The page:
Talking taxes on a Friday is a lot easier than talking taxes on a Monday! Believe it or not, at this time of year it is smart to be talking taxes no matter what. Preparation and planning are the name of the game.*
The issue of higher FUTURE taxes is critical to clients of all income levels – especially those in higher tax brackets – and all ages. You will hear me repeatedly hammering home this “tax trap” issue – with the research and collaboration from my sources to back it up.
Here is some “good” news when it comes to taxes and tax strategies: the Roth IRA, Roth IRA conversion and Roth 401k are alive and well for now. The “good” part is that for nearly ALL reading this, you ARE eligible for both the Roth IRA conversion and the Roth 401k (if your company offers a Roth 401k) even if you are in the higher/highest income brackets or own a business! And these strategies can be employed NOW for 2020 and 2021.
By now, most investors know that in late February of this year through mid-March the stock markets kind of crashed. It was a matter of 31 days from February 20th to March 23rd….not that I had to look that up or anything.
It was swift and ugly. And then, the stock markets both suddenly and slowly recovered, hitting it big in April and then gradually reaching new all-time records by September. Hmmmm… how does that work? Is it “free markets”? More buyers than sellers? Individuals throwing money at stocks?
“Do I go to all cash at least until after the election?”
More than a few people have asked me this question over the past several months. Even more people have probably asked themselves this question. The answer, if historical data of the S&P 500 index is a guide, is a firm NO.
The chart above illustrates the impact of missing just the 25 best days in the market, the 15 best, 5 best and 1 best day. The days are NOT CONSECUTIVE, they are random best days. If missed, the majority of stock market gains are missed.
“Elephant in the room,” “ticking time bomb”…whatever you wish to call it, there is an issue currently present but not talked about nearly enough. The issue hits a nerve with nearly everyone – investor/saver or not. The issue is taxes – more specifically future taxes on retirement savings. Unfortunately, the issue has become so politicized that its true impact has almost been forgotten.
Back in 2016, I discussed part of this topic in TGIF 2 Minutes. (Click Death & Taxes to read.) At that time, the focus was soaring healthcare costs.
From the TGIF 2 Minutes Archives earlier this year PRE-coronavirus…
Earlier this year in February things were GOOD! The economy was cranking, unemployment was low, wages were up, and it was a somewhat perfect time of the year to set goals. Think: it was pre-tax filing time and after the holidays.
Fast forward to today… the world has changed. Our savings have been tapped in the pandemic — and new savings and other goals need to be reset! While the kids may now be going back to school (followed by maybe not??) using this precious time to set just a handful of goals can pay off toward achieving those goals.
As we persevere through the coronavirus pandemic, consider the following message from the 2019 Archives of TGIF 2 Minutes….
What is your reason for saving money? Is it retirement? Or are there “mini-goals” that would feel really great to achieve today?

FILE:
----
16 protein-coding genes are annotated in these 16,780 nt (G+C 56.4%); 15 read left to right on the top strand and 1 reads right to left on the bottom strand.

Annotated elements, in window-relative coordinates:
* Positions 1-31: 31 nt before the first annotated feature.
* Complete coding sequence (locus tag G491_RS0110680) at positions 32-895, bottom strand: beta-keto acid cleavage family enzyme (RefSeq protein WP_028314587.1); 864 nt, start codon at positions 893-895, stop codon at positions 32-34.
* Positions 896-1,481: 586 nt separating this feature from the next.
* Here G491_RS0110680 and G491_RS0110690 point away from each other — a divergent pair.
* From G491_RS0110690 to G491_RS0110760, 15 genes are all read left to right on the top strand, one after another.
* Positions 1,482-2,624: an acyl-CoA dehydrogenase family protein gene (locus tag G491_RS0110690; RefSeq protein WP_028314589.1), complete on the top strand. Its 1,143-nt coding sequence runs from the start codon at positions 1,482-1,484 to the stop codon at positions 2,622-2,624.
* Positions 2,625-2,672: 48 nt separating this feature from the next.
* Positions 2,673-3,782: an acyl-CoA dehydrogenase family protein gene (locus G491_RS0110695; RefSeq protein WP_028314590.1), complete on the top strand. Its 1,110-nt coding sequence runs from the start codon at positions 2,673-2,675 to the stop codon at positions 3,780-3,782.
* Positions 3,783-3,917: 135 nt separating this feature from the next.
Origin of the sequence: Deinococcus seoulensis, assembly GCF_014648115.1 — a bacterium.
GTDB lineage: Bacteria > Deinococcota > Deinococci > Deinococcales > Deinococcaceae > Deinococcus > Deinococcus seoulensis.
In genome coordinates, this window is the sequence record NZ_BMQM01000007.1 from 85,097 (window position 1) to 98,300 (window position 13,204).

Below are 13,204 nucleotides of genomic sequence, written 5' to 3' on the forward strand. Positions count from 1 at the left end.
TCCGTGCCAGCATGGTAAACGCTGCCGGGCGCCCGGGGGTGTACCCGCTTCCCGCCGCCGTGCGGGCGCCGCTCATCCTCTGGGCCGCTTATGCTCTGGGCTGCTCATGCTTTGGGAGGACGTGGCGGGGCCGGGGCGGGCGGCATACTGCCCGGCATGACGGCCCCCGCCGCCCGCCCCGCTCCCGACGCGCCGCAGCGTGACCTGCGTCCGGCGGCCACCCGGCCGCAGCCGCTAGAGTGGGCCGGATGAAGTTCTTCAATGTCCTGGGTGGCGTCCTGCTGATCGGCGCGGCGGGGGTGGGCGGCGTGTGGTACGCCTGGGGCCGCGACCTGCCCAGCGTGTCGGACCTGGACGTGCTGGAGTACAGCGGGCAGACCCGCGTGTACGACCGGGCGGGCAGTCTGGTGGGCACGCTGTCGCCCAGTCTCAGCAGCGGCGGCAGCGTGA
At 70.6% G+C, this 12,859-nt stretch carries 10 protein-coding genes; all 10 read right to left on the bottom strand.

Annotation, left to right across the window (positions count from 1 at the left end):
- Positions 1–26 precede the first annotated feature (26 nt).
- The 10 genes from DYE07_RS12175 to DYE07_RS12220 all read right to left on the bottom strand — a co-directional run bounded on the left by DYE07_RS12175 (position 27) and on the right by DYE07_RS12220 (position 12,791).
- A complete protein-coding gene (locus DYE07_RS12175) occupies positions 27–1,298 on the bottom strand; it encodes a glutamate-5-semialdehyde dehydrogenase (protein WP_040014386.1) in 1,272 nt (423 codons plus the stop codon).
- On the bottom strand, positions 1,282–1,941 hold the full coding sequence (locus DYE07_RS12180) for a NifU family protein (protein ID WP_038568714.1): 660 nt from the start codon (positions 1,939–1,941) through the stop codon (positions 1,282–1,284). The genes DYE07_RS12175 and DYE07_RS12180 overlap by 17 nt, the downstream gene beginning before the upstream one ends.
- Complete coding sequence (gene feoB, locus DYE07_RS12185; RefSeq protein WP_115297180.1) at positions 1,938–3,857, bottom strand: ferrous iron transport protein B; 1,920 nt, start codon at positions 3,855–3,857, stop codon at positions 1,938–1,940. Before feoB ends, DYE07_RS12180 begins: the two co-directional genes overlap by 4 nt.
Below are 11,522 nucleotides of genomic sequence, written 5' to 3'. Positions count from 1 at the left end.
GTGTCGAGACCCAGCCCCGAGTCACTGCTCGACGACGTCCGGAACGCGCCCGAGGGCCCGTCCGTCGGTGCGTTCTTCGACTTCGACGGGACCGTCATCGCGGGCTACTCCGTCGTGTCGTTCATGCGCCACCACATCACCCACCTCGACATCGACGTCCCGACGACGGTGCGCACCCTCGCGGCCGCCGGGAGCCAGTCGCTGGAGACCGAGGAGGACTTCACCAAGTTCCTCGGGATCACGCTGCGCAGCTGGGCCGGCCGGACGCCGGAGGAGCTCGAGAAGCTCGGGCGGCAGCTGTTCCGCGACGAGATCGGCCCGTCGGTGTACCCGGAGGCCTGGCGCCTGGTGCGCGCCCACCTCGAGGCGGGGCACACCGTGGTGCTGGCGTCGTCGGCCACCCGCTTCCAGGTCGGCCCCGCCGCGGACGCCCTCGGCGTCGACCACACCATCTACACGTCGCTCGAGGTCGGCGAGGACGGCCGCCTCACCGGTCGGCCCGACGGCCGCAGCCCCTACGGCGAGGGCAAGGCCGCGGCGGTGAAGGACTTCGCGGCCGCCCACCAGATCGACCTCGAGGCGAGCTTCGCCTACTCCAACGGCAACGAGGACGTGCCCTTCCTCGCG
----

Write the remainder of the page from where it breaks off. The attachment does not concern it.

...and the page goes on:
Of course, retirement is often a primary long-term savings goal, but not always. “Retirement” encompasses more than simply stopping work and being on a “permanent vacation.” In fact, research published in the Journal of Financial Planning* reports that quitting work cold turkey often is not reality – for a number of reasons.
After talking with a number of clients and friends in the past couple of weeks it became apparent that a breakdown of YTD stock market performance would be informative. There are major pronounced differences currently in the various stock categories. An explanation of these differences could illuminate why certain portfolios have gone up (or down) more than others.
Please note that this discussion is not meant to minimize the importance of performance. Performance is critical; however, the time frame of performance evaluation and the concept of progress toward achieving goals are even more critical to successful investing.
Married, Single, Divorced or Widowed – women tend to live longer than men. There are also new statistics of how mentally sharp and physically fit women stay longer into life. Why is this important? If you guessed that these facts mean that women need to save and invest more then you guessed right. Men AND women, please keep reading!
This past week, at a neighbor’s drive-by 11-year old birthday gathering, I learned a new term: The Corona Purchase. The term refers to money spent on a larger one-time purchase amidst the sadness of being forced to stay home for the past three months. The concept also confirms an observation mentioned in a recent edition of TGIF 2 Minutes about families experiencing lower spending overall the past several months – so therefore possibly accumulating extra savings here and there.
Items reported to have been purchased or installed include:
Whatever, whoever you want to call them: Beneficiaries, “Bennys”, Heirs… make sure to check who is listed as Beneficiary or Beneficiaries on your retirement accounts, insurance policies, IRAs or in your Will (if you have a Will).*
Inevitably, time flies. Loved ones pass away or important loved ones, well, change. (Think: divorce, relationship changes). On the positive side, new beneficiaries, or heirs, are born or enter the picture! In the busy-ness of life, often the accuracy of beneficiaries goes unchecked.